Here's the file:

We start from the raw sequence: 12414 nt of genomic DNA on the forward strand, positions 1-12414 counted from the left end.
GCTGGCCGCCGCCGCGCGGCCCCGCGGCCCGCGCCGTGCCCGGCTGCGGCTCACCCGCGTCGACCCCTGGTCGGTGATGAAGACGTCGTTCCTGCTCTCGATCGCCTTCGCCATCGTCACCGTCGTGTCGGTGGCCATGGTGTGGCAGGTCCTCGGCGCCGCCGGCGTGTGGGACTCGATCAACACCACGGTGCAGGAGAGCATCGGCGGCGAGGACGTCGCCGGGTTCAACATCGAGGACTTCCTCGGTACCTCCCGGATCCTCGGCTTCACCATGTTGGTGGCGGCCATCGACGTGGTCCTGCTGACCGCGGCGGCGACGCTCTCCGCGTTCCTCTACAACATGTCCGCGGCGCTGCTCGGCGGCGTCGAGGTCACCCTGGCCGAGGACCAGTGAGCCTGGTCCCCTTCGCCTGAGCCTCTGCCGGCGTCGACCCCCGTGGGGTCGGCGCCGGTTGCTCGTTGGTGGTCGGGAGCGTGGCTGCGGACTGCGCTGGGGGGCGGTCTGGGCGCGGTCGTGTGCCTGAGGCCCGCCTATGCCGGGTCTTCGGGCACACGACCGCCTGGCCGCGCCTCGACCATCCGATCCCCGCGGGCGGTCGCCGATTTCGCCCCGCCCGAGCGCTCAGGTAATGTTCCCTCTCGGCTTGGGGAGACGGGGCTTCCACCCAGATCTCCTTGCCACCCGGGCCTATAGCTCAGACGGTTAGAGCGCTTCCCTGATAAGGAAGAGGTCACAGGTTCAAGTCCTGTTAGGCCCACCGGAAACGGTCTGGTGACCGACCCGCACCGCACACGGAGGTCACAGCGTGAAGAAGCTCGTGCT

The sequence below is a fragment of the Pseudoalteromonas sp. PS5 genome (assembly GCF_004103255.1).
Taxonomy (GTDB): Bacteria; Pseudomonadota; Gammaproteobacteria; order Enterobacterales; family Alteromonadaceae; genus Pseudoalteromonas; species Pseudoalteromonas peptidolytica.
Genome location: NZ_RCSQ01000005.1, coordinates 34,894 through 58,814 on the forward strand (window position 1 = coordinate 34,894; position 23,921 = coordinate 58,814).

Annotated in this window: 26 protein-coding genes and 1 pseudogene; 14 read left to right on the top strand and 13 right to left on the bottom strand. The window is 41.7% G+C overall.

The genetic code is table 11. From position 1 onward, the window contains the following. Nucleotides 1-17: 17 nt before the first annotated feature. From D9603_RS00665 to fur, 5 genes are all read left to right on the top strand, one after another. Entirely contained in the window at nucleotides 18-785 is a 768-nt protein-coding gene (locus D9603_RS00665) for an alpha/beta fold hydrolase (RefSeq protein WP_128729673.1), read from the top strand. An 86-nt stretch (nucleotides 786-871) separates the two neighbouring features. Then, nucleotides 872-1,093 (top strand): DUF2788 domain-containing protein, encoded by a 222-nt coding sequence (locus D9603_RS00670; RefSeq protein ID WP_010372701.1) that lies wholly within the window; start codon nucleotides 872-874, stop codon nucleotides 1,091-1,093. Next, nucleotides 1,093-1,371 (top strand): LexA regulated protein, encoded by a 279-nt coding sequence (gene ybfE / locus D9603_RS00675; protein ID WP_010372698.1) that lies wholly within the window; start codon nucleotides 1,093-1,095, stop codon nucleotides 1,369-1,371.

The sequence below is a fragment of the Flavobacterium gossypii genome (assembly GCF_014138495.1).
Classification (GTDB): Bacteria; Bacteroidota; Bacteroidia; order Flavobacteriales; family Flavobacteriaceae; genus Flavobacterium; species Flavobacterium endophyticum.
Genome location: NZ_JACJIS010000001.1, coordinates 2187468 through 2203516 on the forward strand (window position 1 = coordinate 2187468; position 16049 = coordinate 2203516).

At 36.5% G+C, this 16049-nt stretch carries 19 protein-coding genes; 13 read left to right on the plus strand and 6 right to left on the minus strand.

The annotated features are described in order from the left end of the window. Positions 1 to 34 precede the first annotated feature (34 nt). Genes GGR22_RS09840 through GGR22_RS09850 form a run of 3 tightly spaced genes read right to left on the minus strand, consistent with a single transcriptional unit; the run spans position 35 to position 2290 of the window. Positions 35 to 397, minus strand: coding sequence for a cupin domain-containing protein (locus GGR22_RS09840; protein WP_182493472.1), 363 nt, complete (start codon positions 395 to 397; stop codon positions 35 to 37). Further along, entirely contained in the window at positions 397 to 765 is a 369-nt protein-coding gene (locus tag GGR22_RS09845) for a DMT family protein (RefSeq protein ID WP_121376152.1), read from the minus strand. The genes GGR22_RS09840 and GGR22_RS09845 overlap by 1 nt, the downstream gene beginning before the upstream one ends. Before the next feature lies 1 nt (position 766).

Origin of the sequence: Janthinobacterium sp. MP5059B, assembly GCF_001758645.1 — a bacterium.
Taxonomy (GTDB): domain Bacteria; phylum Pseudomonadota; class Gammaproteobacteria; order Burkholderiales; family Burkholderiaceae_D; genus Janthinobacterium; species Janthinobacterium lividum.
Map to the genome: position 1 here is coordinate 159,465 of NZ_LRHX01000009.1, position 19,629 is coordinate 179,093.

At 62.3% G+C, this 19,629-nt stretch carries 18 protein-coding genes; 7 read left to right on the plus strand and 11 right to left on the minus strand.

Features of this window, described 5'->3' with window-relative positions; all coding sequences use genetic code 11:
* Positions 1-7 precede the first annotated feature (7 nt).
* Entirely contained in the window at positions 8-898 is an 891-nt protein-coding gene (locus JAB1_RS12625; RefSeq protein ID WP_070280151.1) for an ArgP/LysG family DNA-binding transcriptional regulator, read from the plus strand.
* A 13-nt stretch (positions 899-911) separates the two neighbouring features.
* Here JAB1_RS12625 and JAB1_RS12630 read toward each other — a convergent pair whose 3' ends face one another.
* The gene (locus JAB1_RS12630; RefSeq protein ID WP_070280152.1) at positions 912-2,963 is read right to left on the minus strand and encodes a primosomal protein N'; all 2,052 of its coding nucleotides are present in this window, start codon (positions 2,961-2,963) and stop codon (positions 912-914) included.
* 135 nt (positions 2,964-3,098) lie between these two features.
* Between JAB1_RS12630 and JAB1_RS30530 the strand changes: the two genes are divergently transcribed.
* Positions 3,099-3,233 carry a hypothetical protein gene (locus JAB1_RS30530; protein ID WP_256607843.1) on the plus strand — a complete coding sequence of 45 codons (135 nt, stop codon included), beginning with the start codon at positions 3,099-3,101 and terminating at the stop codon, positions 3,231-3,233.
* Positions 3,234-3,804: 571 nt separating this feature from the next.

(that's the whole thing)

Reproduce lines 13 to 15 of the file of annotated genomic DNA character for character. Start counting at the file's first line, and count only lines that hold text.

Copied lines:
Origin of the sequence: Janthinobacterium sp. MP5059B, assembly GCF_001758645.1 — a bacterium.
Taxonomy (GTDB): domain Bacteria; phylum Pseudomonadota; class Gammaproteobacteria; order Burkholderiales; family Burkholderiaceae_D; genus Janthinobacterium; species Janthinobacterium lividum.
Map to the genome: position 1 here is coordinate 159,465 of NZ_LRHX01000009.1, position 19,629 is coordinate 179,093.